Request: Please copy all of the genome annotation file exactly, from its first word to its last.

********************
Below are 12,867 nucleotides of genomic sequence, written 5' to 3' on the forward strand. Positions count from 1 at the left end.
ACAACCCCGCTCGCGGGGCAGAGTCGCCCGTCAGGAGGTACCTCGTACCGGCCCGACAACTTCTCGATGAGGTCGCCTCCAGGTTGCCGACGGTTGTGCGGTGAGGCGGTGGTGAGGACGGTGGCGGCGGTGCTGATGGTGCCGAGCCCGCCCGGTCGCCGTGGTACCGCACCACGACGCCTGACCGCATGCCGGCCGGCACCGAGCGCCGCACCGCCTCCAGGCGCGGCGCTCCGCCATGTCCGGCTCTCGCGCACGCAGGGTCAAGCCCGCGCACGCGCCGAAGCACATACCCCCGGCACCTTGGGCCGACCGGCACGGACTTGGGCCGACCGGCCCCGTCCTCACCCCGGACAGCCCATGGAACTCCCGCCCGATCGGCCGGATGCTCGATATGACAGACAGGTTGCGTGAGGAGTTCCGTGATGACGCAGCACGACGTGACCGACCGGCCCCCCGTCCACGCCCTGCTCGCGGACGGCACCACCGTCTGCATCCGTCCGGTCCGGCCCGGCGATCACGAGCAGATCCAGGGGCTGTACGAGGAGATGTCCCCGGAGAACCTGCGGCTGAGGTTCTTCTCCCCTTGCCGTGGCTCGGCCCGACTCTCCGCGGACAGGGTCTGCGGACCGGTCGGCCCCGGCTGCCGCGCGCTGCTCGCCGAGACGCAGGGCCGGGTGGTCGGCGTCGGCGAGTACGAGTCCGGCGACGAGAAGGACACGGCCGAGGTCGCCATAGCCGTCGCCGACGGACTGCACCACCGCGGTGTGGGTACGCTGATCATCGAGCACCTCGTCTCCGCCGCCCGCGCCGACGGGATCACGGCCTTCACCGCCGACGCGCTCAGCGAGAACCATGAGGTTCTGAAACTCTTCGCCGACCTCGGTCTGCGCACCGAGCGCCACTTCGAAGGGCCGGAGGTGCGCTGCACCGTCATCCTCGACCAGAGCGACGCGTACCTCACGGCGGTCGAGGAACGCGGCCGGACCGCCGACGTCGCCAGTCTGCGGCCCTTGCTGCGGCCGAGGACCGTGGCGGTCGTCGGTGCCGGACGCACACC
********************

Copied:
Below are 12,867 nucleotides of genomic sequence, written 5' to 3' on the forward strand. Positions count from 1 at the left end.
ACAACCCCGCTCGCGGGGCAGAGTCGCCCGTCAGGAGGTACCTCGTACCGGCCCGACAACTTCTCGATGAGGTCGCCTCCAGGTTGCCGACGGTTGTGCGGTGAGGCGGTGGTGAGGACGGTGGCGGCGGTGCTGATGGTGCCGAGCCCGCCCGGTCGCCGTGGTACCGCACCACGACGCCTGACCGCATGCCGGCCGGCACCGAGCGCCGCACCGCCTCCAGGCGCGGCGCTCCGCCATGTCCGGCTCTCGCGCACGCAGGGTCAAGCCCGCGCACGCGCCGAAGCACATACCCCCGGCACCTTGGGCCGACCGGCACGGACTTGGGCCGACCGGCCCCGTCCTCACCCCGGACAGCCCATGGAACTCCCGCCCGATCGGCCGGATGCTCGATATGACAGACAGGTTGCGTGAGGAGTTCCGTGATGACGCAGCACGACGTGACCGACCGGCCCCCCGTCCACGCCCTGCTCGCGGACGGCACCACCGTCTGCATCCGTCCGGTCCGGCCCGGCGATCACGAGCAGATCCAGGGGCTGTACGAGGAGATGTCCCCGGAGAACCTGCGGCTGAGGTTCTTCTCCCCTTGCCGTGGCTCGGCCCGACTCTCCGCGGACAGGGTCTGCGGACCGGTCGGCCCCGGCTGCCGCGCGCTGCTCGCCGAGACGCAGGGCCGGGTGGTCGGCGTCGGCGAGTACGAGTCCGGCGACGAGAAGGACACGGCCGAGGTCGCCATAGCCGTCGCCGACGGACTGCACCACCGCGGTGTGGGTACGCTGATCATCGAGCACCTCGTCTCCGCCGCCCGCGCCGACGGGATCACGGCCTTCACCGCCGACGCGCTCAGCGAGAACCATGAGGTTCTGAAACTCTTCGCCGACCTCGGTCTGCGCACCGAGCGCCACTTCGAAGGGCCGGAGGTGCGCTGCACCGTCATCCTCGACCAGAGCGACGCGTACCTCACGGCGGTCGAGGAACGCGGCCGGACCGCCGACGTCGCCAGTCTGCGGCCCTTGCTGCGGCCGAGGACCGTGGCGGTCGTCGGTGCCGGACGCACACC